Joe Van Thomme: Making a Difference

Joe Van Thomme
2024 Feature Nominations

When Joe Van Thomme attended law school at Hamline University School of Law, he knew he wanted to become a criminal law attorney. Today, he is a lead criminal prosecutor at the firm Eckberg Lammers, handling all aspects of misdemeanor prosecution for 14 different cities in matters including DWIs, traffic code enforcement and domestic violence complaints.

“In representing cities, I feel like I am making a real difference,” Van Thomme said. “I work with actual people and issues that impact the greater community. I like being a problem solver who is helping cities solve grand problems and make their communities safe.”

Van Thomme considers both the micro and macro impacts of the methods he chooses to resolve criminal matters. He takes the time to look at the person behind each case, which is a big job considering that he handles roughly 4,000 cases per year. “The city is my client, and my number one job is to do what’s best for the community. But I try to use good discretion by looking at every case individually and determining what is the best measured response for each person. The goal is to resolve things fairly and justly while protecting the city’s best interests. I try to consider things like the age of the defendant and whether it’s a first offense. Maybe they just made a dumb choice. If the defendant is a repeat offender in a DWI, domestic abuse or theft case, jail time may be the most appropriate punishment, but there could be another way to resolve the issue that would help change the behavior. I also stay in touch with victims to make sure their voice is heard.”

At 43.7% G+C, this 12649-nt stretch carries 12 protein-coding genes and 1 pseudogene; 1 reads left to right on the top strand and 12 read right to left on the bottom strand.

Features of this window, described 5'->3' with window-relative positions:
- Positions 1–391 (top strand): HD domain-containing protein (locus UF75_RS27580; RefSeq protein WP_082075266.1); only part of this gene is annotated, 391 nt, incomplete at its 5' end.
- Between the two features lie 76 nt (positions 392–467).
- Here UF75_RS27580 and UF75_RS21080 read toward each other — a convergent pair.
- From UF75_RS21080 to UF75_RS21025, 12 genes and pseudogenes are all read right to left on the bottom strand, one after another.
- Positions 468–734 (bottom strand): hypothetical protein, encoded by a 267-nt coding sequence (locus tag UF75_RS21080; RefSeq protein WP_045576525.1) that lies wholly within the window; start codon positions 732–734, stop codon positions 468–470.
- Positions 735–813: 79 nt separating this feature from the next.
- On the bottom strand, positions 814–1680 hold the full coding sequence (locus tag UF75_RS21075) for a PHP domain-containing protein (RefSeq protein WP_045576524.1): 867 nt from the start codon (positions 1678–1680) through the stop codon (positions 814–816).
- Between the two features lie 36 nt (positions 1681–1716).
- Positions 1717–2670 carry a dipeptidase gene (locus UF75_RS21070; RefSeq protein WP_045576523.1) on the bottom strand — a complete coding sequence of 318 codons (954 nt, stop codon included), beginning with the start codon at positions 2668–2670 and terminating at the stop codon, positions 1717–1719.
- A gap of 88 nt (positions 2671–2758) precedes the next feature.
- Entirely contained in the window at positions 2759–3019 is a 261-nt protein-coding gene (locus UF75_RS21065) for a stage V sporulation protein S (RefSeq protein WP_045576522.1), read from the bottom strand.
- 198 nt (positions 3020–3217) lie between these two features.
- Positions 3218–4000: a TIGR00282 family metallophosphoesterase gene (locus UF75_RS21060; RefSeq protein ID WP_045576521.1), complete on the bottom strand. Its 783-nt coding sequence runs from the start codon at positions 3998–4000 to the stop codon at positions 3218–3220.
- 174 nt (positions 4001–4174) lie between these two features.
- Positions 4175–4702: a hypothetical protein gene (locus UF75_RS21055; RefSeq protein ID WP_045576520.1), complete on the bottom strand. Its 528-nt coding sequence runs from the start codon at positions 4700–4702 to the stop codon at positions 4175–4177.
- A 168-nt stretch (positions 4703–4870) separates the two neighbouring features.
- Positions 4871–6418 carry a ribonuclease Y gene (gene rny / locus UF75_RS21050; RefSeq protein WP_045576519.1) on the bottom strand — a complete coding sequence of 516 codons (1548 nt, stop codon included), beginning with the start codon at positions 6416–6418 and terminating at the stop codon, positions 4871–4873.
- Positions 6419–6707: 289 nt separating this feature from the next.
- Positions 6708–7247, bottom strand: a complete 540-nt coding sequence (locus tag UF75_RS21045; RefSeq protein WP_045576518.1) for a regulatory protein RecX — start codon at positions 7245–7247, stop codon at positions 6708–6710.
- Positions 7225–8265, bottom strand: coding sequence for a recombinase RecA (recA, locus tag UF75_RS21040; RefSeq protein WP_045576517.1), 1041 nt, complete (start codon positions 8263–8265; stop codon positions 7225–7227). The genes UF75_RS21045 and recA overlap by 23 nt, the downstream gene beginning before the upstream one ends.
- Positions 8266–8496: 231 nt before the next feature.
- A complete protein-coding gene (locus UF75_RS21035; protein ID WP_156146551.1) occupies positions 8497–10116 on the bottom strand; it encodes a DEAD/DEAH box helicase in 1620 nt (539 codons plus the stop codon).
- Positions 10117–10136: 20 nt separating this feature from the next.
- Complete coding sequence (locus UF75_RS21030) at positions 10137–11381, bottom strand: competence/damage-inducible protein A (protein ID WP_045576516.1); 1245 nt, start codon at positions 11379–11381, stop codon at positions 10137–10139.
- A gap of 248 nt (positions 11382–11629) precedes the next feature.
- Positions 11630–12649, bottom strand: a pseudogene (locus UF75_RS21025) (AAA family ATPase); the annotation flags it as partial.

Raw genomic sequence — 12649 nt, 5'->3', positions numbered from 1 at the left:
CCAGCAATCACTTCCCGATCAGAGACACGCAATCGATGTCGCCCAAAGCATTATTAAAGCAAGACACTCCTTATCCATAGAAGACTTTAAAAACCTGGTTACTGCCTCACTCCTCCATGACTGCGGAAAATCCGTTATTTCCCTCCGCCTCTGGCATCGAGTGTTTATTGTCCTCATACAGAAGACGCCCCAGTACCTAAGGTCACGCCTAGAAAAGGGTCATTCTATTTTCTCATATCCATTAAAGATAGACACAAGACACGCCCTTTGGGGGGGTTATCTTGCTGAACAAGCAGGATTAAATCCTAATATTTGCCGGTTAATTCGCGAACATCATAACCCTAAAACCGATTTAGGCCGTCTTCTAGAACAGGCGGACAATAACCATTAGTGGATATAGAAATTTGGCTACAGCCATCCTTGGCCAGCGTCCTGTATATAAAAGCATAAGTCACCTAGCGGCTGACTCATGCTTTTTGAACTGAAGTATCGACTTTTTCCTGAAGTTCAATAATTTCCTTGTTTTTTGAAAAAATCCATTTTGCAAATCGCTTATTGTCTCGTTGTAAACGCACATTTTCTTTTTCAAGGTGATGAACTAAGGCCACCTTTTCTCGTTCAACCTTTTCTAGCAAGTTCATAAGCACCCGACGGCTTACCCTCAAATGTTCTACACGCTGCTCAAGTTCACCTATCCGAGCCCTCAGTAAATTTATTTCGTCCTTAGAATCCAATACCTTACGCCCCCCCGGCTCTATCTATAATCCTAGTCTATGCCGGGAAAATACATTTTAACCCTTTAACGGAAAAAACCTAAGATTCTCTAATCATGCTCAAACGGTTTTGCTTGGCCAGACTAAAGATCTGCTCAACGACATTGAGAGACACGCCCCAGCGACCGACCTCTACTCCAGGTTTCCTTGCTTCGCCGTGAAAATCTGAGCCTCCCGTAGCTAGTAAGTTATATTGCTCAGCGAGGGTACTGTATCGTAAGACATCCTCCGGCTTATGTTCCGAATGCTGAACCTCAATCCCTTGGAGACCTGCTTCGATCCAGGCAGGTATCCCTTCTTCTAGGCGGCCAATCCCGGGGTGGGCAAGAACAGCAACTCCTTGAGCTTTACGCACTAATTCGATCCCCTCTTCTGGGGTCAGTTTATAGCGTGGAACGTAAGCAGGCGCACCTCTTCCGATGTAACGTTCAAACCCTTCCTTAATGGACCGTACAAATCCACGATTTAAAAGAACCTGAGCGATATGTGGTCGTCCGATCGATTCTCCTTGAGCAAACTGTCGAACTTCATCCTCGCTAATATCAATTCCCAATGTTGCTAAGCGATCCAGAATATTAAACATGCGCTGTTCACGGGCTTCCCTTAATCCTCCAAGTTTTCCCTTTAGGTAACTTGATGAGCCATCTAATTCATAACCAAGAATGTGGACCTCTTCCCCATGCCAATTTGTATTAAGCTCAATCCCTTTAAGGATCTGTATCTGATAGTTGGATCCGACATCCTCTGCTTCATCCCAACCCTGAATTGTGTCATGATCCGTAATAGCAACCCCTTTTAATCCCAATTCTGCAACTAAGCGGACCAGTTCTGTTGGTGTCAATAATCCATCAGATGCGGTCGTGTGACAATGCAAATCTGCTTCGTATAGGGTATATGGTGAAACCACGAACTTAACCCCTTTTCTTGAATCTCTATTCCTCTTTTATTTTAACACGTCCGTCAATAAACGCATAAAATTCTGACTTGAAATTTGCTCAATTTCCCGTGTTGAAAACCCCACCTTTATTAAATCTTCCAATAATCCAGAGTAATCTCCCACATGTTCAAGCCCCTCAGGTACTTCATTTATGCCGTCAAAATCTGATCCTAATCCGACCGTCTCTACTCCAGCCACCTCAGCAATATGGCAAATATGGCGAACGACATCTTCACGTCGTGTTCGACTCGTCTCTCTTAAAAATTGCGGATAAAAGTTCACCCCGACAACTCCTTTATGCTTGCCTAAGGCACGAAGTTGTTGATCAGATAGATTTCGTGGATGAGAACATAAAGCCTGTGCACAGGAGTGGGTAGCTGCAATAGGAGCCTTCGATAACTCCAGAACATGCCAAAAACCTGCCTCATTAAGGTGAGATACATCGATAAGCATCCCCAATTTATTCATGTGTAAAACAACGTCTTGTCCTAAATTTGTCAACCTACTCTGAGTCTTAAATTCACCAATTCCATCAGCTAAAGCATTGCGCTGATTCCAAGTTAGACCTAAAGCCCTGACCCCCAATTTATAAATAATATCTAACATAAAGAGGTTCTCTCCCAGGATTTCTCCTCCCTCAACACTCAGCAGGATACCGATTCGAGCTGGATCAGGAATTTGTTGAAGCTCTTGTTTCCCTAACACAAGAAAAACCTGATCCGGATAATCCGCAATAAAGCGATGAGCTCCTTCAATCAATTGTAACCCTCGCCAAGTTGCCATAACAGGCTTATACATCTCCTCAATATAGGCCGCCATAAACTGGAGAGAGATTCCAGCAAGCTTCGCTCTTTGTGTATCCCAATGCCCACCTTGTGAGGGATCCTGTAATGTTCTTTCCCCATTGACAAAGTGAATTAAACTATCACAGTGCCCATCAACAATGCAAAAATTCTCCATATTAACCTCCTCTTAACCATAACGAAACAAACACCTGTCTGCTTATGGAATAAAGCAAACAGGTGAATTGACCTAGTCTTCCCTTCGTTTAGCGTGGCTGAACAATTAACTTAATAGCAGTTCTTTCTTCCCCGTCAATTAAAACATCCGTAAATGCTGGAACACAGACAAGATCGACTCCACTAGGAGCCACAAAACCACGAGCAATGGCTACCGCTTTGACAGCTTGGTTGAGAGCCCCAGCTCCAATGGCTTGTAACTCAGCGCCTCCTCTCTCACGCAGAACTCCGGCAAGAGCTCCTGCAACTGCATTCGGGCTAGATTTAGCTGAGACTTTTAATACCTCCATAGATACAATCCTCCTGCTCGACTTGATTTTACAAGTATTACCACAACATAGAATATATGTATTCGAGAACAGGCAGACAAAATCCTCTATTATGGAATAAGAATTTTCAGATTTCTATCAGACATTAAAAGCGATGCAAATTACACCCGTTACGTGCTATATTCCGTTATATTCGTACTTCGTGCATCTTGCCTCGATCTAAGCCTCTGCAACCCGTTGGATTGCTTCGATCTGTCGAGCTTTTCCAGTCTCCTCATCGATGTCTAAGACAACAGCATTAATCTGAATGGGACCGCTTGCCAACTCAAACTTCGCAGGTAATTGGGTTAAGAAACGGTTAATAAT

Van Thomme is even-handed, but he is also a zealous city advocate. “I’m not afraid to go to court and try the ugly cases. I don’t mind being accountable for the outcome. A good prosecutor is not afraid to stand before a judge and jury, and argue a case.”

Eckberg Lammers has developed leading edge case management software that allows its attorneys to connect directly with the court system to manage calendars, e-file motions, upload discovery and track cases. Van Thomme leverages that technology to serve municipalities as efficiently and cost-effectively as possible.

“Our system is set up to log in through secure portals, so I can work remotely from any courthouse or anywhere I happen to be. If I’m home on a Saturday and an officer needs information on a case immediately, I can provide it. With this tool, we are saving cities money by resolving matters efficiently and reducing officer court time.”

In a firm culture where leadership is measured by the value each individual attorney is adding to the profession, Van Thomme contributes to numerous organizations that are making a difference in the legal community and beyond. Among his many leadership roles, he is the incoming vice-chair of the criminal law section of the Minnesota State Bar Association, a DWI Task Force member, and an enthusiastic supporter of Reach for Resources, an organization that helps developmentally disabled individuals reach their full potential.

“I believe that civic engagement helps you become a better attorney, and therefore, a better leader. Part of my job is to make sure that people who might be overlooked have a voice, and to be an advocate either formally as a representative of the city or state or informally through community outreach.”

The attorneys at Eckberg Lammers are committed to making a difference for the individuals, businesses and municipalities they represent. According to Van Thomme, their office dog, a bulldog named Eddie, personifies what the firm’s culture is all about.

“We put a tie on him when he’s at work. He’s here once a week, and he roams around the office and lightens the day. We help resolve a lot of tough issues that have a lasting impact on individuals and communities, and we are committed to doing that responsibly and ethically. The things that are important to our clients, are also important to us.”

H.K. Wilson

H.K. Wilson is a contributing writer for Attorney at Law Magazine. She has been writing features for the publication for more than four years.

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